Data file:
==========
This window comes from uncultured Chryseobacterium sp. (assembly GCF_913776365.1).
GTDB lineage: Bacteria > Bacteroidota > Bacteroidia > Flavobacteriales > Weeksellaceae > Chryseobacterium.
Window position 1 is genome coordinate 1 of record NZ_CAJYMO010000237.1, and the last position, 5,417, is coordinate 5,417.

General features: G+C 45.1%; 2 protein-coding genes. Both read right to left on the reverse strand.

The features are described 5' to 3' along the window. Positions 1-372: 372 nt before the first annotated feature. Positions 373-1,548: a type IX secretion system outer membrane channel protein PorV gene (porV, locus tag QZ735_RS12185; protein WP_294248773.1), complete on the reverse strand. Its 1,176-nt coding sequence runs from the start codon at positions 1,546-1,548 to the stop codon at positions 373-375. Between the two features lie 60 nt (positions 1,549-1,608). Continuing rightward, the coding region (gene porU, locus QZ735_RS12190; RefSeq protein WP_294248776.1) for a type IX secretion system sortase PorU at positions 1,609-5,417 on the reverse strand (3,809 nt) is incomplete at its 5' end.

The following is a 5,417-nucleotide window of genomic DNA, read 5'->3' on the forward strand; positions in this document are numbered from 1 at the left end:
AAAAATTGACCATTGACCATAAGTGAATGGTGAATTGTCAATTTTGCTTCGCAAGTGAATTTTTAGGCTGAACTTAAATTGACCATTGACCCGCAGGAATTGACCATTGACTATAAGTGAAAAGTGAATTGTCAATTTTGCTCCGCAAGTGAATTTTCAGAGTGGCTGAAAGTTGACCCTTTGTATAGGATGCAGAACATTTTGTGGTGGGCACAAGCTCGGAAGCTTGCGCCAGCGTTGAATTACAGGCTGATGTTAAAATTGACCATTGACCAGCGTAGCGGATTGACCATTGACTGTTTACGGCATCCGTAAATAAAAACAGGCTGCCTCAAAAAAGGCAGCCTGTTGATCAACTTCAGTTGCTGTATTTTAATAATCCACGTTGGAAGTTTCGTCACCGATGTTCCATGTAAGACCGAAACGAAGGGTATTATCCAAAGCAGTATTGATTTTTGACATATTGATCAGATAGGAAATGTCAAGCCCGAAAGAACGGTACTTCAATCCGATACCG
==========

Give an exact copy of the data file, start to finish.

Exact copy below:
This window comes from uncultured Chryseobacterium sp. (assembly GCF_913776365.1).
GTDB lineage: Bacteria > Bacteroidota > Bacteroidia > Flavobacteriales > Weeksellaceae > Chryseobacterium.
Window position 1 is genome coordinate 1 of record NZ_CAJYMO010000237.1, and the last position, 5,417, is coordinate 5,417.

General features: G+C 45.1%; 2 protein-coding genes. Both read right to left on the reverse strand.

The features are described 5' to 3' along the window. Positions 1-372: 372 nt before the first annotated feature. Positions 373-1,548: a type IX secretion system outer membrane channel protein PorV gene (porV, locus tag QZ735_RS12185; protein WP_294248773.1), complete on the reverse strand. Its 1,176-nt coding sequence runs from the start codon at positions 1,546-1,548 to the stop codon at positions 373-375. Between the two features lie 60 nt (positions 1,549-1,608). Continuing rightward, the coding region (gene porU, locus QZ735_RS12190; RefSeq protein WP_294248776.1) for a type IX secretion system sortase PorU at positions 1,609-5,417 on the reverse strand (3,809 nt) is incomplete at its 5' end.

The following is a 5,417-nucleotide window of genomic DNA, read 5'->3' on the forward strand; positions in this document are numbered from 1 at the left end:
AAAAATTGACCATTGACCATAAGTGAATGGTGAATTGTCAATTTTGCTTCGCAAGTGAATTTTTAGGCTGAACTTAAATTGACCATTGACCCGCAGGAATTGACCATTGACTATAAGTGAAAAGTGAATTGTCAATTTTGCTCCGCAAGTGAATTTTCAGAGTGGCTGAAAGTTGACCCTTTGTATAGGATGCAGAACATTTTGTGGTGGGCACAAGCTCGGAAGCTTGCGCCAGCGTTGAATTACAGGCTGATGTTAAAATTGACCATTGACCAGCGTAGCGGATTGACCATTGACTGTTTACGGCATCCGTAAATAAAAACAGGCTGCCTCAAAAAAGGCAGCCTGTTGATCAACTTCAGTTGCTGTATTTTAATAATCCACGTTGGAAGTTTCGTCACCGATGTTCCATGTAAGACCGAAACGAAGGGTATTATCCAAAGCAGTATTGATTTTTGACATATTGATCAGATAGGAAATGTCAAGCCCGAAAGAACGGTACTTCAATCCGATACCG